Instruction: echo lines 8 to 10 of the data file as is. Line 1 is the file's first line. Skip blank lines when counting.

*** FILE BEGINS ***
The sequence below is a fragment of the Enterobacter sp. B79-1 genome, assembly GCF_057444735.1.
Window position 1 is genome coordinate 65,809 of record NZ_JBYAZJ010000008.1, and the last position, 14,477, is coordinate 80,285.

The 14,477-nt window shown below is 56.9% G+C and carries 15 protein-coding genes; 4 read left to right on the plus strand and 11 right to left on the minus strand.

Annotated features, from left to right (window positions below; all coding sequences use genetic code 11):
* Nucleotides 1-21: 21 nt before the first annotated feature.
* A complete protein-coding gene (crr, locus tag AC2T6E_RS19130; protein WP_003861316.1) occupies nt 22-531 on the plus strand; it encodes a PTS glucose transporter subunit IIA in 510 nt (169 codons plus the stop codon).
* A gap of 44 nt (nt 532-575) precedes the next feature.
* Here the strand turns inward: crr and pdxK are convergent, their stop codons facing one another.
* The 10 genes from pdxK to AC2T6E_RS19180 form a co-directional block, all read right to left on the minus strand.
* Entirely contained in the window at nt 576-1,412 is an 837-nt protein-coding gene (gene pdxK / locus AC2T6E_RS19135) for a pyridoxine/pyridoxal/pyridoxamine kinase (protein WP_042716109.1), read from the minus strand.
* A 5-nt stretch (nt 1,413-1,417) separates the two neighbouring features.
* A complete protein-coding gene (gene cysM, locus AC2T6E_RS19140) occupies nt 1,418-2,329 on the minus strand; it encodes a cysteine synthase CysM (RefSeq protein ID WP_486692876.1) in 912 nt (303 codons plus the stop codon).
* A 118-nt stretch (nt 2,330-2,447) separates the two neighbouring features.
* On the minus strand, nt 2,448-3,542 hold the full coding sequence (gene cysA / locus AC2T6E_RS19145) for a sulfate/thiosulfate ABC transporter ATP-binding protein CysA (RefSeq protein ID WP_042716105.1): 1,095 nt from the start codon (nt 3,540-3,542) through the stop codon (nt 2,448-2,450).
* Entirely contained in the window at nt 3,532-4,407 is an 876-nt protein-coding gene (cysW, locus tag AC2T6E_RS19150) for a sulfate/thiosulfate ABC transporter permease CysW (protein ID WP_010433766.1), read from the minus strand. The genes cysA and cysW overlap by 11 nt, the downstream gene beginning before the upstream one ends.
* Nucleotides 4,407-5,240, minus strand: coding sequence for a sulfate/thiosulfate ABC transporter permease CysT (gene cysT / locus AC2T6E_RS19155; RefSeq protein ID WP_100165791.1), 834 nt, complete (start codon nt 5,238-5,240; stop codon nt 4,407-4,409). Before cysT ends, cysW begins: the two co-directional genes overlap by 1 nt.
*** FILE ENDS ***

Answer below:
* Here the strand turns inward: crr and pdxK are convergent, their stop codons facing one another.
* The 10 genes from pdxK to AC2T6E_RS19180 form a co-directional block, all read right to left on the minus strand.
* Entirely contained in the window at nt 576-1,412 is an 837-nt protein-coding gene (gene pdxK / locus AC2T6E_RS19135) for a pyridoxine/pyridoxal/pyridoxamine kinase (protein WP_042716109.1), read from the minus strand.